Levels, trends, and reasons for switching contraceptive methods in 8 countries: a competing risks approach using Demographic and Health Survey calendar data

Sarah E.K. Bradley, Macro International Inc.
Hilary Schwandt, Johns Hopkins University
Shane Khan, Macro International Inc.

We estimate levels, trends, and reasons for contraceptive switching, disaggregated into switching from less-to-more and more-to-less effective methods. Data come from the two most recent DHS surveys in Armenia, Bangladesh, Colombia, the Dominican Republic, Egypt, Indonesia, Kenya, and Zimbabwe. We calculate the cumulative incidence of discontinuation due to switching using a competing risks approach. We then investigate methods switched from and to, and reasons for switching. Finally, we examine hazards of switching by method type controlling for user characteristics. Preliminary results show that switching contraceptive methods is more common from less to more effective methods in most countries, but is most common from more-to-less effective methods in Bangladesh and Indonesia. The most common reasons for switching are health concerns/side effects and wanting a more effective method. Results will help policymakers and program managers understand when and why women switch contraceptive methods, and highlight pathways to improve contraceptive adherence.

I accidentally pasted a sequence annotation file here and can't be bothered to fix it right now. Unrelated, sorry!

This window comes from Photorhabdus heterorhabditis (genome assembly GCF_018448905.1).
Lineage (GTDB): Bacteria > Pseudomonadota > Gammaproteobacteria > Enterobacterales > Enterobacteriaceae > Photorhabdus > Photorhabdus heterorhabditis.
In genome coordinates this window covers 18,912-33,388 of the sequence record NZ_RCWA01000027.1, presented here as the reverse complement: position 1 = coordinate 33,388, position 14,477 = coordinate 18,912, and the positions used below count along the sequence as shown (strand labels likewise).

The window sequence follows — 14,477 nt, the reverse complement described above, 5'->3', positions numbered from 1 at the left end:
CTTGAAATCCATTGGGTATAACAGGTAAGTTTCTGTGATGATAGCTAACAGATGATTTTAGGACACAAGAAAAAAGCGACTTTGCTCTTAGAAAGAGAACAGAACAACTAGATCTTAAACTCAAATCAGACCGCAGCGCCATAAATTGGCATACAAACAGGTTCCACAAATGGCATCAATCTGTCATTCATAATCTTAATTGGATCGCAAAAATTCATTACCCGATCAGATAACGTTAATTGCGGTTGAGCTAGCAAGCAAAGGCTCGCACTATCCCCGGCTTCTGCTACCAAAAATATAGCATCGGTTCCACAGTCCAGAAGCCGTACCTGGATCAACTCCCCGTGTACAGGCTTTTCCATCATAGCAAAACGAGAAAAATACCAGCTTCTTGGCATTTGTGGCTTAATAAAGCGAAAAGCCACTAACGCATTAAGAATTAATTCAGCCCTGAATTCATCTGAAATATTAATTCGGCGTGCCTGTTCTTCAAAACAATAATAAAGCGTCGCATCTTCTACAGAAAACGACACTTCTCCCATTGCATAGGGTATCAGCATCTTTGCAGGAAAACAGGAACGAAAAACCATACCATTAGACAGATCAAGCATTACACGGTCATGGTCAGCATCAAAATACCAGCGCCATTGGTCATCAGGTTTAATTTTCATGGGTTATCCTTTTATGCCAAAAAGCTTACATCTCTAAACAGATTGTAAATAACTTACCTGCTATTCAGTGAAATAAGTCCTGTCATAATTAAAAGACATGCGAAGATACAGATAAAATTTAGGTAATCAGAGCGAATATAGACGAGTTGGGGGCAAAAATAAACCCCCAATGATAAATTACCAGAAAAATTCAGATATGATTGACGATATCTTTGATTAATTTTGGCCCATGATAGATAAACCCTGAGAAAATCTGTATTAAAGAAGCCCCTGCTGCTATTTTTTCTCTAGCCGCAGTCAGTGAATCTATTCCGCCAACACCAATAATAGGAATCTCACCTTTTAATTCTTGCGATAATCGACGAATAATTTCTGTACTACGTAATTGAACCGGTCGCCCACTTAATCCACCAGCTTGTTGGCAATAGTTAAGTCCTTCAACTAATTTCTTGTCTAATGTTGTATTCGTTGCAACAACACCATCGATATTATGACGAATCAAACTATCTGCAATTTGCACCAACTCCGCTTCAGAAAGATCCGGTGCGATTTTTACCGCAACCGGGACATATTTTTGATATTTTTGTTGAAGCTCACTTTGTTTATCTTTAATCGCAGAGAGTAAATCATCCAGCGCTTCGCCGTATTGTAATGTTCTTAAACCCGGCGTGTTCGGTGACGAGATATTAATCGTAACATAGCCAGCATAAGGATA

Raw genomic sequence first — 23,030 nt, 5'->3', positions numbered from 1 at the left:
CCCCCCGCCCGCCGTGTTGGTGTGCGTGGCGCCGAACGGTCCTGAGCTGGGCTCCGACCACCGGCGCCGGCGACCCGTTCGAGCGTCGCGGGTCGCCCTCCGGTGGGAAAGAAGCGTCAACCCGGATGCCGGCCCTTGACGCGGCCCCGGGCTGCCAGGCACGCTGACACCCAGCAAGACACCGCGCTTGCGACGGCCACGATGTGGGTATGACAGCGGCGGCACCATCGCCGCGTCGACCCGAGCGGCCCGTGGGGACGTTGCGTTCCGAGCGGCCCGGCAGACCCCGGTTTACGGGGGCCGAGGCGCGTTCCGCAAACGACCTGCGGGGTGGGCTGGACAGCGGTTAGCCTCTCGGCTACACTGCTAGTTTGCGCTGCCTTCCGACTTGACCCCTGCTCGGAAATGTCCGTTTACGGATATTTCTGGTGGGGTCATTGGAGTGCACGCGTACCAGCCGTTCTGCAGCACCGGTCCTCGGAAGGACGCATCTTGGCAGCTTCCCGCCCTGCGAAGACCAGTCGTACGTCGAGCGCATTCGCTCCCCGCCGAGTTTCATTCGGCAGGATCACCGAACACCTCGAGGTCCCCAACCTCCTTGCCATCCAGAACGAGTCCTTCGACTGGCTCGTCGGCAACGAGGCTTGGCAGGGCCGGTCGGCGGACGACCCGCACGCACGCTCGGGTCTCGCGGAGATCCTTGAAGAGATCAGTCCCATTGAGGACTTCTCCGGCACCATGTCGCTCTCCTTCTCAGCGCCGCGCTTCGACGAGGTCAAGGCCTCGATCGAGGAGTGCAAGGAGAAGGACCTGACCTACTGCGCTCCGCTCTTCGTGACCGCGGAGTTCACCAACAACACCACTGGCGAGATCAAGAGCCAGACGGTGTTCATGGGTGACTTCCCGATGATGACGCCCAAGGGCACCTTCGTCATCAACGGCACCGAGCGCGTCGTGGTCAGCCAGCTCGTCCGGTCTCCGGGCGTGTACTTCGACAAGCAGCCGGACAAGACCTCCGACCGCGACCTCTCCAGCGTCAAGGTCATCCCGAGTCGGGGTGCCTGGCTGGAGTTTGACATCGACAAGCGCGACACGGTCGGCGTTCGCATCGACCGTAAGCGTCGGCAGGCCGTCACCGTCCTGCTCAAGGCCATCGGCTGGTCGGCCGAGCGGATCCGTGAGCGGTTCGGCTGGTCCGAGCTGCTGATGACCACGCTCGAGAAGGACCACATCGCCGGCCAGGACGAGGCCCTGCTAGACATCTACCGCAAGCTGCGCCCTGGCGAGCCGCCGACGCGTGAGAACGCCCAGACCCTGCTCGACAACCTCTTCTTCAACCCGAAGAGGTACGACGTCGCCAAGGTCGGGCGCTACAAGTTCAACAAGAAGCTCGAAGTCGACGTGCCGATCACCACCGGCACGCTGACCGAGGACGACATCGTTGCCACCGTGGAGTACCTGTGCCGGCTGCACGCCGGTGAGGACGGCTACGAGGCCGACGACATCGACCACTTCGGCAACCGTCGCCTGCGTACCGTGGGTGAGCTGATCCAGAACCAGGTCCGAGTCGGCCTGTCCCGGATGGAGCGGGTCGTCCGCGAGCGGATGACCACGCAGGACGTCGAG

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Presented in Session 179: Contraceptive use: implications for policies and programmes